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Latitude: 52.7106 / 52°42'38"N
Longitude: -4.0077 / 4°0'27"W
OS Eastings: 264462
OS Northings: 314444
OS Grid: SH644144
Mapcode National: GBR 8V.2CVX
Mapcode Global: WH56T.D4S8
Plus Code: 9C4QPX6R+7W
Entry Name: Arthog Hall
Listing Date: 20 November 1989
Last Amended: 1 February 1995
Source ID: 5218
Building Class: Domestic
Location: Set against the hillside on a plateau with broad open views across the Mawddach estury; reached via a steep, winding drive from the centre of Arthog village off A 493.
Traditional County: Merionethshire
Country house in picturesque castellated style, built 1833 for Reginald Fourden, a Lancashire cotton mill owner on an earlier site; it is possible that part of a previous building is
incorporated. The site was originally called Pwllarthog; a Lewis Williams, Gent of Pwllarthog is mentioned in 1732 and was buried in Llangelynin church in 1737. Major restoration after a fire in 1942 and now partly converted into separate accomodation.
2 storeys with rubble elevations and slate roofs; off-centre rubble chimney, cylindrical with square cap and base, and square end chimneys to L and R with moulded capping. The main, front range has 3 transverse hipped roofs concealed to front behind a high crenellated parapet. Symmetrical 5-bay front with broad central bay flanked by D-shaped bowed projections. 12-pane slightly-recessed sash windows shallow Gothick heads with voussoirs and labels; similar head to central first-floor 2-light casement window with marginal and diamond-pattern glazing bars.
Gothick half-glazed double doors under a later canopy on iron clustered columns, formerly a porch and balcony. Cross-range to the R joins the continuation of the longitudinal rear range and to SW at a splayed angle runs a stepped 2-storey service range, part whitewashed to ground floor. This has a boarded door at the angle with the main block; open entrance to R of this with flanking unglazed and modern windows. Large cart entrance to R of this with concrete lintel. The range steps down to the R to become single storey; window and 2 boarded doors, that to the R deeply recessed. New slate roof and boarded upper gable; rubble lean-to with plastic roof and adjoining to the NW a section of stone-capped rubble wall with an open round-arched entrance.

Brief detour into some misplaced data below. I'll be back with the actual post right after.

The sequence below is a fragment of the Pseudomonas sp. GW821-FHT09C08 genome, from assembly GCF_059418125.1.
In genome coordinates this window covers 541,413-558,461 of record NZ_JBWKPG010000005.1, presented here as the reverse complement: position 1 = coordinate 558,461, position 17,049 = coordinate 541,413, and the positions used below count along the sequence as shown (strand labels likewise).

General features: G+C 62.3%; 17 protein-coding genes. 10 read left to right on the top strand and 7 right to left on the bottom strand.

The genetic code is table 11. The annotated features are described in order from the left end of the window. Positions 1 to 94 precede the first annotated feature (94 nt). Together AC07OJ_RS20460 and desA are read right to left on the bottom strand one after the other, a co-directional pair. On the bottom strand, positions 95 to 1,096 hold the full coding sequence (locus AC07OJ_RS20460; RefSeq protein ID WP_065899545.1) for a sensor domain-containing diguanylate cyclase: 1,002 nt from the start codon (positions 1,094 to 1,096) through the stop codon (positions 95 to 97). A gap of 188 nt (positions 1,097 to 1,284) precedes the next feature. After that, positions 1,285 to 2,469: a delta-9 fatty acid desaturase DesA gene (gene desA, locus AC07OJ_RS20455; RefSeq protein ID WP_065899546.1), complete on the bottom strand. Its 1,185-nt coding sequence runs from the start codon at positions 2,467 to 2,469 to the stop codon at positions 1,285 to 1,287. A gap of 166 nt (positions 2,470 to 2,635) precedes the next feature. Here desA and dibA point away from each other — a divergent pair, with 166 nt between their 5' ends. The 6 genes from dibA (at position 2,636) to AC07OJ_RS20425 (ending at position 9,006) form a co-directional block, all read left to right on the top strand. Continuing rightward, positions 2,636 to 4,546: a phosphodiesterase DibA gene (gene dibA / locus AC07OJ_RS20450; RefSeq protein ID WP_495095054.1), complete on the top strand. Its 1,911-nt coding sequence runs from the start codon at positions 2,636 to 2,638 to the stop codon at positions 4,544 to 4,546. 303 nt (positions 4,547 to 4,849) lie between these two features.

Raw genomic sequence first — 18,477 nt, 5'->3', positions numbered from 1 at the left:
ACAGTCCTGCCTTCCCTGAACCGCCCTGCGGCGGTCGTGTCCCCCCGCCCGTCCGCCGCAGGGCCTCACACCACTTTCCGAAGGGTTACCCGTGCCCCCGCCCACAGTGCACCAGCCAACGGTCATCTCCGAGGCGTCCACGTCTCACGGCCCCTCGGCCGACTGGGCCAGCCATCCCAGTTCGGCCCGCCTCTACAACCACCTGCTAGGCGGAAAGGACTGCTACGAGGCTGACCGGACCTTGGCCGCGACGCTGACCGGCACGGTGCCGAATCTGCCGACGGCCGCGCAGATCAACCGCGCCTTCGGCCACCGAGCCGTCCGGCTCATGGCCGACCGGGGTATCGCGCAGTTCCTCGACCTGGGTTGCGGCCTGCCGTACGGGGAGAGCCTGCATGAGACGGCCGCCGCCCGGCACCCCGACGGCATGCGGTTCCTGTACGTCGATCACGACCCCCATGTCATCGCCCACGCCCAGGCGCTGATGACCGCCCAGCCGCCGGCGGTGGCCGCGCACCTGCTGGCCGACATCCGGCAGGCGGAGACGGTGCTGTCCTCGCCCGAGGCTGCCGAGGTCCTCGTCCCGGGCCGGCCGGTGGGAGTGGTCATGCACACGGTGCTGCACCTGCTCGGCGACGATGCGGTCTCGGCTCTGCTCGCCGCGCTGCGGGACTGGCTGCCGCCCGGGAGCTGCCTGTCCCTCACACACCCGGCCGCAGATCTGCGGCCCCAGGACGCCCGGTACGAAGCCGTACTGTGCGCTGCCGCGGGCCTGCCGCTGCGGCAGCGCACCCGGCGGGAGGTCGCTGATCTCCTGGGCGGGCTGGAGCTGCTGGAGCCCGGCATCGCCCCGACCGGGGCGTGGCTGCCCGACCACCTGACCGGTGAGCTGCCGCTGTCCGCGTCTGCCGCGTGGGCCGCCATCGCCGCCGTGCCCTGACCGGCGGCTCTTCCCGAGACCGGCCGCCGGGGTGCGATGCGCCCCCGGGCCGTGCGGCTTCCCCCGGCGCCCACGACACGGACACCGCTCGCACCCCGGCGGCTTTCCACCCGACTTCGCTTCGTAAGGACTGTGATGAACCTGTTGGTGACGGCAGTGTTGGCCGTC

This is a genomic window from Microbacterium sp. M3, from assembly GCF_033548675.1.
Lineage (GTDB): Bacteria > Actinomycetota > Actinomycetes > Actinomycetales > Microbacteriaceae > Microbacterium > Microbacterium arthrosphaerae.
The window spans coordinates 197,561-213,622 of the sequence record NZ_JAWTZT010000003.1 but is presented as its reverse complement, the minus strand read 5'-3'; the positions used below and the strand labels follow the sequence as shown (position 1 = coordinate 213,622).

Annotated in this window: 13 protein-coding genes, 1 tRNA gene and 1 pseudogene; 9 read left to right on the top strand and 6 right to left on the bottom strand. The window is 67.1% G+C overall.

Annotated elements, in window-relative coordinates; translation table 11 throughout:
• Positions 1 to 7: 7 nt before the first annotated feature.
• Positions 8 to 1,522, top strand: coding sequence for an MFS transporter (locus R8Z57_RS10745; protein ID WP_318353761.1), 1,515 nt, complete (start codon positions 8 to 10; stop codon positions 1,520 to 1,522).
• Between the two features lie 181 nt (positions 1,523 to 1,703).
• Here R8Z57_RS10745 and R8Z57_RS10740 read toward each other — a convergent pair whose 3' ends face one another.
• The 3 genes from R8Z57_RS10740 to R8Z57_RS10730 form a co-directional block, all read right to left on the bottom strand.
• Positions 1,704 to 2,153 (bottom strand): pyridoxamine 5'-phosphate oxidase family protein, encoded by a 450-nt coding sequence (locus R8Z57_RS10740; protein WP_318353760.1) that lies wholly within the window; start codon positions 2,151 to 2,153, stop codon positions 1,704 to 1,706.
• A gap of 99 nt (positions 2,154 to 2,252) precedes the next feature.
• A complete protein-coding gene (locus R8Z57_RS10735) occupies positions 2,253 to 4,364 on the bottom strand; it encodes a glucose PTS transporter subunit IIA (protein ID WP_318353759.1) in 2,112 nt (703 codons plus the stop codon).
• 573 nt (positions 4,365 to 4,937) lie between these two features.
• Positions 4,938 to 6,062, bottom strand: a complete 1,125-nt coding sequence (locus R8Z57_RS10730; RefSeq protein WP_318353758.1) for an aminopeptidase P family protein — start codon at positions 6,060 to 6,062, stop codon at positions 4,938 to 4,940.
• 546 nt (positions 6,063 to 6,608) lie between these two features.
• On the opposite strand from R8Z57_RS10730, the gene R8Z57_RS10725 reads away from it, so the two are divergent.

The greater part of the 7-bay rear is 2 storey with overhanging eaves and mostly small pane sash windows. Steps down to central recessed doors and further, later doorways to R and to extreme
ends to cottages called Cader and Diffwys. That to the former is contained within a lean-to bay to the extreme R; the other 2 entrances are raised up and are approached by 3 curved slate steps, those to Diffwys original.
The interior was severely damaged by fire but formerly had a full-height galleried hall.
Attached to the rear of the service range, a 2-storey, 2-window cottage of rubble and slate with plain end stack to L with capping and weather coursing; stone eaves cornice. Round arched entrance to L with projecting key and imposts and slate voussoirs; boarded stable door with 5-pane semi-circular fan. To the R and above 4-pane casement windows with round-arched heads as before and fans to smaller, upper ones. Plain fan to ground floor window, formerly an entrance; plain 4-pane casement to R of this. Cusped bargeboards to SW gable end, the eaves cornice returned around this side. Modern porch incorporated into longer rear roof pitch.
Listed as a small-scale country house in picturesque castellated style in a commanding location.
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